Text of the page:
Conclusion

AML patients with sAML-type mutations had distinct clinical features and poorer outcomes. Incorporating sAML-type mutations can further refine the 2017 ELN risk stratification. It is suggested that AML patients with sAML-type mutations receive more intensive treatment, such as allo-HSCT, and/or novel therapies.

Keyword(s): AML, Mutation status, Second malignancy, Survival

Presentation during EHA2022: All Oral presentations will be presented between Friday, June 10 and Sunday, June 12 and will be accessible for on-demand viewing from Monday, June 20 until Monday, August 15, 2022 on the Congress platform.

Abstract: S131

Type: Oral Presentation

Session title: Novel treatment options and prognostic markers in AML

Background

More and more gene mutations have been identified in patients with de novo acute myeloid leukemia (AML). Among them, a set of gene mutations, including SRSF2, ZRSR2, SF3B1, U2AF1, ASXL1, EZH2, STAG2, and BCOR mutation, are categorized as secondary AML (sAML)-type mutations, for their distinct distribution in secondary AML, compared to primary AML (Lindsley et al, Blood 2015), but the reports regarding the prognostic impact have been scanty, especially in younger patients.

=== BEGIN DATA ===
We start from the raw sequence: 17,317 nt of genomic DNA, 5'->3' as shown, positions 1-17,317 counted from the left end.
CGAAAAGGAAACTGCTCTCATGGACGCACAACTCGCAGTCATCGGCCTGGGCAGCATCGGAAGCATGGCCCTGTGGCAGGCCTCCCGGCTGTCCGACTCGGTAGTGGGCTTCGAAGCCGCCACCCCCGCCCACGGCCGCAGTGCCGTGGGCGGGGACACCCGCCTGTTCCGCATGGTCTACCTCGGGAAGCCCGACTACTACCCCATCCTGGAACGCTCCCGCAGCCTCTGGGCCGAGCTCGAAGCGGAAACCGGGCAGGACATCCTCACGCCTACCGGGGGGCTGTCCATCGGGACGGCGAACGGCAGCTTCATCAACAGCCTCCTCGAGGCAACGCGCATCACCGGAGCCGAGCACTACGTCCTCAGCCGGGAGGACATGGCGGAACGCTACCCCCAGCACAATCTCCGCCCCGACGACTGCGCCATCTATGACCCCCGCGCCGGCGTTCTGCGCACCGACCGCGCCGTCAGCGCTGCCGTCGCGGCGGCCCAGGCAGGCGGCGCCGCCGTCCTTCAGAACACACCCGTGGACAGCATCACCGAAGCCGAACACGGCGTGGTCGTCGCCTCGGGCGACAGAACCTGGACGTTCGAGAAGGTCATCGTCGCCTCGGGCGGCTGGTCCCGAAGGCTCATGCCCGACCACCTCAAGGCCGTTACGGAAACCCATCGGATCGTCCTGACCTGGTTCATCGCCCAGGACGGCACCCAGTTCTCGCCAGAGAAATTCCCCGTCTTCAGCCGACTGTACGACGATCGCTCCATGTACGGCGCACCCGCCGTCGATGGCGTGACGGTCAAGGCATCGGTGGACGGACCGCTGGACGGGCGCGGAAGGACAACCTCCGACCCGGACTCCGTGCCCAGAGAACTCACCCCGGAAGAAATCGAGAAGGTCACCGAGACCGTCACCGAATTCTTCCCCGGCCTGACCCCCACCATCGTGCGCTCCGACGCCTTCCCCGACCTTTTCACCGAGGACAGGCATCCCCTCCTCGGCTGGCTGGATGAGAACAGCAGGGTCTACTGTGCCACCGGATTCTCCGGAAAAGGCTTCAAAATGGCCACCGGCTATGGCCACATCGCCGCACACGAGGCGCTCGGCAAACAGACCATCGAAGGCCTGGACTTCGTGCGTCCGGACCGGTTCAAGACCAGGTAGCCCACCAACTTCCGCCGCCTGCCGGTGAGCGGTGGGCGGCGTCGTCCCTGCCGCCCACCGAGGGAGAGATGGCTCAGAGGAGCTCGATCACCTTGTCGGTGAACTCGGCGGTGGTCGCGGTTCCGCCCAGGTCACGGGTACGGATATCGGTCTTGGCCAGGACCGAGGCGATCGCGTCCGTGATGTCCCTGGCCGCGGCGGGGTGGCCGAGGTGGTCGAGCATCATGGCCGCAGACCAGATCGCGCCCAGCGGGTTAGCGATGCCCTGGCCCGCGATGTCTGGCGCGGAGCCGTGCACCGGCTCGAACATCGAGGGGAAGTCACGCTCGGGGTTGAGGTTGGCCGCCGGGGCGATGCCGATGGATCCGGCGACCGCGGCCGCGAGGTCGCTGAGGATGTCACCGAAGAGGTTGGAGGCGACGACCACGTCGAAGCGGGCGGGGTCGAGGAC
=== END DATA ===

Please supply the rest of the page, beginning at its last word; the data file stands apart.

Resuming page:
Aims

In this study, we aimed to explore the clinical significance and prognostic implication of sAML-type mutations in non-M3 AML patients.

Methods

We consecutively enrolled 921 de novo non-M3 AML patients; 368 were 60 years or older (older patients) and 553 were younger. Patients with an antecedent history of hematologic diseases, or therapy-related AML were excluded. sAML-type mutations were identified by targeted next-generation sequencing of 54 myeloid malignancies related gene mutations.

Results

A total of 243 (26.4%) patients harbored sAML-type mutations (ST group), 40.2% in older patients and 17.2% in younger ones. Patients in the ST group were significantly older, had a lower WBC count, peripheral blast count and lactate dehydrogenase level at diagnosis. sAML-type mutations were negatively correlated with inv(16), monosomy 17, and complex karyotype, but positively associated with 2017 European LeukemiaNet (ELN)-defined unfavorable-risk genetic category.